A small revolution is brewing in the energy sector.
And it could well have an impact on your bill.
But for once in a good way.
As of next year, a European Union directive, after the adoption by Parliament of the Clean Energy Package in 2019, must require all electricity suppliers to offer their customers at least one “price” offer. variable ”, indexed to the wholesale market price.
On this European energy exchange, but provided with a variation in each country, volumes are traded at a "spot" price.
As electricity cannot be stored, its production must constantly follow consumption.
The price is announced 24 hours in advance, hour by hour, as a function of supply (therefore production), and demand (consumption).
But also other parameters, such as weather conditions, seasonality or consumer behavior.
"We do not make any profit on the kilowatt hour"
A first supplier, the Danish Barry, created in 2018 by one of the main Nordic energy producers, the Finnish Fortum, is anticipating this next evolution of European regulations by proposing, for its arrival in France this week, an operating offer for the least original.
"We do not make any profit on the kilowatt hour (
Editor's note: the unit of the volume of electricity
) that we sell to our customers," explains Christophe Lephilibert, development manager.
This is directly indexed to the price at which it is traded on the market.
The only constraint: be equipped with a Linky meter (90% of households will be by the end of the year).
Today in France, the market is divided between offers at the “regulated sales tariff” or TRV (the famous EDF blue tariff, set by the public authorities and to which nearly 80% of households are still subscribed), which have increased by 60% over the last ten years, and “market offers”, free and mostly issued by “alternatives” (Engie, Total Direct Énergie, Planète OUI, Plüm Energie, etc.).
But all of these offers have in common that they are based on fixed prices, including taxes, operating costs and margins.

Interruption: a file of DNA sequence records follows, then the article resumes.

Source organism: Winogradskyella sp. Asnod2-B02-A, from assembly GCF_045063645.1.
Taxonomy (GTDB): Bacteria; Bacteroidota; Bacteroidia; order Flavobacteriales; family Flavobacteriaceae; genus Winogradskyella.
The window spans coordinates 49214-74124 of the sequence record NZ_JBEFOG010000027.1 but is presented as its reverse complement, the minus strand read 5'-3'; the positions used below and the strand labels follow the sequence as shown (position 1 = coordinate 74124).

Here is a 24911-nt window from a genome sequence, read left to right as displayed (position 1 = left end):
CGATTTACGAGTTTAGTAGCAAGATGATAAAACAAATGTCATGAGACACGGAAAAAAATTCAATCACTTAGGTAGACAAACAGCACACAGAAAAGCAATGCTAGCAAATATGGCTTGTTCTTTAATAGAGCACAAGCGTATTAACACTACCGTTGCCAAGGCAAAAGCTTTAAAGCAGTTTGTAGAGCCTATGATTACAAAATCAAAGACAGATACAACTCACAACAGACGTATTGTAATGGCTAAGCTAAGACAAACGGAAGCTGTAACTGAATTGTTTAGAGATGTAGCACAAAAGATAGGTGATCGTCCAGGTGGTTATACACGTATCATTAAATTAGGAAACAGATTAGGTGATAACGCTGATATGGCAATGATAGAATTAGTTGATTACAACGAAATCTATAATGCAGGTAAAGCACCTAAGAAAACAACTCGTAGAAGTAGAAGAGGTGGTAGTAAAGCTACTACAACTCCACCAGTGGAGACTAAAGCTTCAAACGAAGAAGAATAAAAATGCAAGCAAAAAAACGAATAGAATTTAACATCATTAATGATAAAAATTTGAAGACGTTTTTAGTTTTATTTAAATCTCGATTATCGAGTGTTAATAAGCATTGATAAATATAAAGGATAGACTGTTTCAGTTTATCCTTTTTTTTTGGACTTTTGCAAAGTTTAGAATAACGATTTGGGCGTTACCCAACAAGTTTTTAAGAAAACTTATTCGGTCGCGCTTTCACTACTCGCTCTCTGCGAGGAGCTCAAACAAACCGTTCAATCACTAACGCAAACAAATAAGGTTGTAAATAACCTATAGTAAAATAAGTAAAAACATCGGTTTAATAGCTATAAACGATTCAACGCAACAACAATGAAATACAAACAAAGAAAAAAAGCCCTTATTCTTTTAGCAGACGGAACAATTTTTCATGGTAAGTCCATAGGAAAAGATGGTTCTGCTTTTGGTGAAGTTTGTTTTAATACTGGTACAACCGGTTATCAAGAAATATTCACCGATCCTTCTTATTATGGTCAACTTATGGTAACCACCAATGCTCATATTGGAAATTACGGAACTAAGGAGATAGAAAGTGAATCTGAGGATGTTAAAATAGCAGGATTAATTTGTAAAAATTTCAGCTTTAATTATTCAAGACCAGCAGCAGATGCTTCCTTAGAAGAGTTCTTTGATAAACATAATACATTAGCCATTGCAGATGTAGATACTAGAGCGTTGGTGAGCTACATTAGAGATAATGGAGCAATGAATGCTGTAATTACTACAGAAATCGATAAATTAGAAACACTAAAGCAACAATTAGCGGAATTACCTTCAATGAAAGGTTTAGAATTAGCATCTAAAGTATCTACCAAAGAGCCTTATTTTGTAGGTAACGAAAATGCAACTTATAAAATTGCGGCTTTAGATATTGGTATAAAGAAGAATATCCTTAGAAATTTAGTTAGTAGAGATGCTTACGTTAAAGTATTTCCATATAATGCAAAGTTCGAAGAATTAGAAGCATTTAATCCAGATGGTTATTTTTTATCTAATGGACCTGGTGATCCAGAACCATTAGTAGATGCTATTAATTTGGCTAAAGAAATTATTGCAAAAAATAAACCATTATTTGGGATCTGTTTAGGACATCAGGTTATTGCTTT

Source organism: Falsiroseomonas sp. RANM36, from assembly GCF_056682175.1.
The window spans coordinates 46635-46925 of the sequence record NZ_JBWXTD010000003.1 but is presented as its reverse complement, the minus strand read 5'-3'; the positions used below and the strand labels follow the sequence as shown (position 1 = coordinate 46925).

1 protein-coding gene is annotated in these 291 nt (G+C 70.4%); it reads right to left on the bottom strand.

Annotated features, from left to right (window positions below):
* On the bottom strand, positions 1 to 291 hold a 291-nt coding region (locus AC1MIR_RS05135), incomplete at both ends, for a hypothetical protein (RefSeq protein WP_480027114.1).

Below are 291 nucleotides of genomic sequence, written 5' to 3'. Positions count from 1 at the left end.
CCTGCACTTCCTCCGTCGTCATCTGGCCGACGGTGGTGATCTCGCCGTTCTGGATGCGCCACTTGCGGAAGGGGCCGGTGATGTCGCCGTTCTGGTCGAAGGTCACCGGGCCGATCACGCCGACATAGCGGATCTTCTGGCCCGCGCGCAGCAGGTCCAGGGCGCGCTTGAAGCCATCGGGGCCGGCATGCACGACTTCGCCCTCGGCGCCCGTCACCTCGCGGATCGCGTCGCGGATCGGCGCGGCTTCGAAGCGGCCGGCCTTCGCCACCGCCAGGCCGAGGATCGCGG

When Barry's offer is based on a cost price.
The supplier is paid only on the subscription (which starts at 11.04 euros per month).
Trigger your washing machine at the lowest price
Concretely, from the Barry application, each user can follow the evolution of the price of his electricity.
But also its origin (renewable or not).
And thus reduce its bill, but also its carbon footprint.
"An operation which nevertheless requires a certain involvement on the part of the consumer," warns Christophe Lephilibert.
The more he postpones part of his consumption (his washing machine, his washing machine or recharging his electric car) to times when the price is low, the more he will save.
Up to 25% compared to TRVs.
"What also make it possible to smooth overall consumption.
And therefore to avoid peaks on the network, which mobilize the thermal power stations, the most polluting.
This type of subscription "at variable prices" is already flourishing in the Scandinavian countries.
In Norway, according to Barry, it concerns almost all (99%) of new contracts concluded between its parent company, Fortum, and households.
This share has already reached 60% in Sweden and 40% in Finland and Denmark.
In the latter country, fixed-price subscriptions even fell from a 21% market share in 2015 to less than 3% last year.